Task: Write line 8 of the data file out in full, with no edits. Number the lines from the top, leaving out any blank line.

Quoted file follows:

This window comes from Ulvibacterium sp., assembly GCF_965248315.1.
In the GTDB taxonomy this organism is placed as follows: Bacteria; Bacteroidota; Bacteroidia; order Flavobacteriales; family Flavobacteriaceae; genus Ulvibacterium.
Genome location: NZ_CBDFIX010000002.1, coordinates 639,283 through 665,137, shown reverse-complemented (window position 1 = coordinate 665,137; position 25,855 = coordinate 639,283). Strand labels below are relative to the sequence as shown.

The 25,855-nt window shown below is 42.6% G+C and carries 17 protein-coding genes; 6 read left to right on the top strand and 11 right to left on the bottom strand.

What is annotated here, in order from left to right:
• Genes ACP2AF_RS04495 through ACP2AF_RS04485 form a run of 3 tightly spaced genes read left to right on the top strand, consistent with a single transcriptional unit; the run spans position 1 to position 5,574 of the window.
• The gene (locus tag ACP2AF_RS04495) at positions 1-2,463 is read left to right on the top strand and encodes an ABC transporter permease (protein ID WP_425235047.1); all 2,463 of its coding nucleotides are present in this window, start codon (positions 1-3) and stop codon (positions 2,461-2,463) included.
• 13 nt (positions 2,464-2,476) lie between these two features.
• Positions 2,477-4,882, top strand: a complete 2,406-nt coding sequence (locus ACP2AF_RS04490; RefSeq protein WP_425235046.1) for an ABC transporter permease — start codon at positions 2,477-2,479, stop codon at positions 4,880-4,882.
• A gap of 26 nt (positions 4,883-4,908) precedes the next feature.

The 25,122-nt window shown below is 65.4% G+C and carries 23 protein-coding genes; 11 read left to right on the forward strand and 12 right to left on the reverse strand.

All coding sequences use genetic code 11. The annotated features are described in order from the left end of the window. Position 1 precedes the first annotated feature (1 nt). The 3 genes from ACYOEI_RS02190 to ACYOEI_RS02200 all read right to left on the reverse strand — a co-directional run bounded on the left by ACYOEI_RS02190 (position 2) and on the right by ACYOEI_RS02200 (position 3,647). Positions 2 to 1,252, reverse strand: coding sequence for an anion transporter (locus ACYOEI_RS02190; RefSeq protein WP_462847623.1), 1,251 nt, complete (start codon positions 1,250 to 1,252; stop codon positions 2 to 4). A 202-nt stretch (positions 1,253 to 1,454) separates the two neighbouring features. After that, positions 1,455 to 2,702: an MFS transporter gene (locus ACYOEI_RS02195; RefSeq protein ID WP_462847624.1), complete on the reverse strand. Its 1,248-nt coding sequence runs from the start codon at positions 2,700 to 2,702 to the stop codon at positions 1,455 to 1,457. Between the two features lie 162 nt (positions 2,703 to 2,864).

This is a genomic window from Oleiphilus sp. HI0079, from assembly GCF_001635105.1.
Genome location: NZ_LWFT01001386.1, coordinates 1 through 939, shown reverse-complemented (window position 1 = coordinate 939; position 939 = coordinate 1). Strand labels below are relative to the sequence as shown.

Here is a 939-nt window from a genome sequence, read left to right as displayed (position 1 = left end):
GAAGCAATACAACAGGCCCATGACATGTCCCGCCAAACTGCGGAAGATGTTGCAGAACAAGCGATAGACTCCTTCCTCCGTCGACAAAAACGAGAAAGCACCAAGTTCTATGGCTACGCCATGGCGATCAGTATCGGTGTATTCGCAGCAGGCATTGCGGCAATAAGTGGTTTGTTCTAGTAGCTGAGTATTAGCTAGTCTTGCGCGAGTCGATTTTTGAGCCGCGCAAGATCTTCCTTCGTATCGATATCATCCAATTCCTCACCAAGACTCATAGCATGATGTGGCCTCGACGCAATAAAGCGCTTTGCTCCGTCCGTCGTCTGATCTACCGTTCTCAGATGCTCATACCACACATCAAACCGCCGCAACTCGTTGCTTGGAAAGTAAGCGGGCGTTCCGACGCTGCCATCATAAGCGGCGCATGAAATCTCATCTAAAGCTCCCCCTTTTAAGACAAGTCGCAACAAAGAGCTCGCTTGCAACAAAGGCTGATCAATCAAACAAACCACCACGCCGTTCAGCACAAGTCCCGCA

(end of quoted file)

• 13 nt (positions 2,464-2,476) lie between these two features.